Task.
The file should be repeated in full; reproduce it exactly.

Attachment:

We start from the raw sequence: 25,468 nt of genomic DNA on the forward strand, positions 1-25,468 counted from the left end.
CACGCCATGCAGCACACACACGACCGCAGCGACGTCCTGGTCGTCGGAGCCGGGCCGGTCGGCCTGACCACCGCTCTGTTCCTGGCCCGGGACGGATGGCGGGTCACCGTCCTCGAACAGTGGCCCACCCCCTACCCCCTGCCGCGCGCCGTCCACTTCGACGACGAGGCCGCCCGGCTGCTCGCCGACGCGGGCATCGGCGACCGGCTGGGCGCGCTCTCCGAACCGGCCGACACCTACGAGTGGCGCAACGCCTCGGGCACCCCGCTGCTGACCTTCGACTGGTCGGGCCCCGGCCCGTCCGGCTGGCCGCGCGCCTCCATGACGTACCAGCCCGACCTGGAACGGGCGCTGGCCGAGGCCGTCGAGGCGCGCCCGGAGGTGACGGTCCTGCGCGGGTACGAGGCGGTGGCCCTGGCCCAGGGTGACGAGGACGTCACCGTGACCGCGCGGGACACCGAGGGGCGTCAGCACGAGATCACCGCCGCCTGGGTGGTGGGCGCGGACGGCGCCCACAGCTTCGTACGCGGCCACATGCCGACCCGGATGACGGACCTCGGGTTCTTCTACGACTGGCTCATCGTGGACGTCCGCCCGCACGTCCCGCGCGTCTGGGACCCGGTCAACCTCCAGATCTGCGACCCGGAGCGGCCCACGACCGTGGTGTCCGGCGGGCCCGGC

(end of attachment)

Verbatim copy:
We start from the raw sequence: 25,468 nt of genomic DNA on the forward strand, positions 1-25,468 counted from the left end.
CACGCCATGCAGCACACACACGACCGCAGCGACGTCCTGGTCGTCGGAGCCGGGCCGGTCGGCCTGACCACCGCTCTGTTCCTGGCCCGGGACGGATGGCGGGTCACCGTCCTCGAACAGTGGCCCACCCCCTACCCCCTGCCGCGCGCCGTCCACTTCGACGACGAGGCCGCCCGGCTGCTCGCCGACGCGGGCATCGGCGACCGGCTGGGCGCGCTCTCCGAACCGGCCGACACCTACGAGTGGCGCAACGCCTCGGGCACCCCGCTGCTGACCTTCGACTGGTCGGGCCCCGGCCCGTCCGGCTGGCCGCGCGCCTCCATGACGTACCAGCCCGACCTGGAACGGGCGCTGGCCGAGGCCGTCGAGGCGCGCCCGGAGGTGACGGTCCTGCGCGGGTACGAGGCGGTGGCCCTGGCCCAGGGTGACGAGGACGTCACCGTGACCGCGCGGGACACCGAGGGGCGTCAGCACGAGATCACCGCCGCCTGGGTGGTGGGCGCGGACGGCGCCCACAGCTTCGTACGCGGCCACATGCCGACCCGGATGACGGACCTCGGGTTCTTCTACGACTGGCTCATCGTGGACGTCCGCCCGCACGTCCCGCGCGTCTGGGACCCGGTCAACCTCCAGATCTGCGACCCGGAGCGGCCCACGACCGTGGTGTCCGGCGGGCCCGGC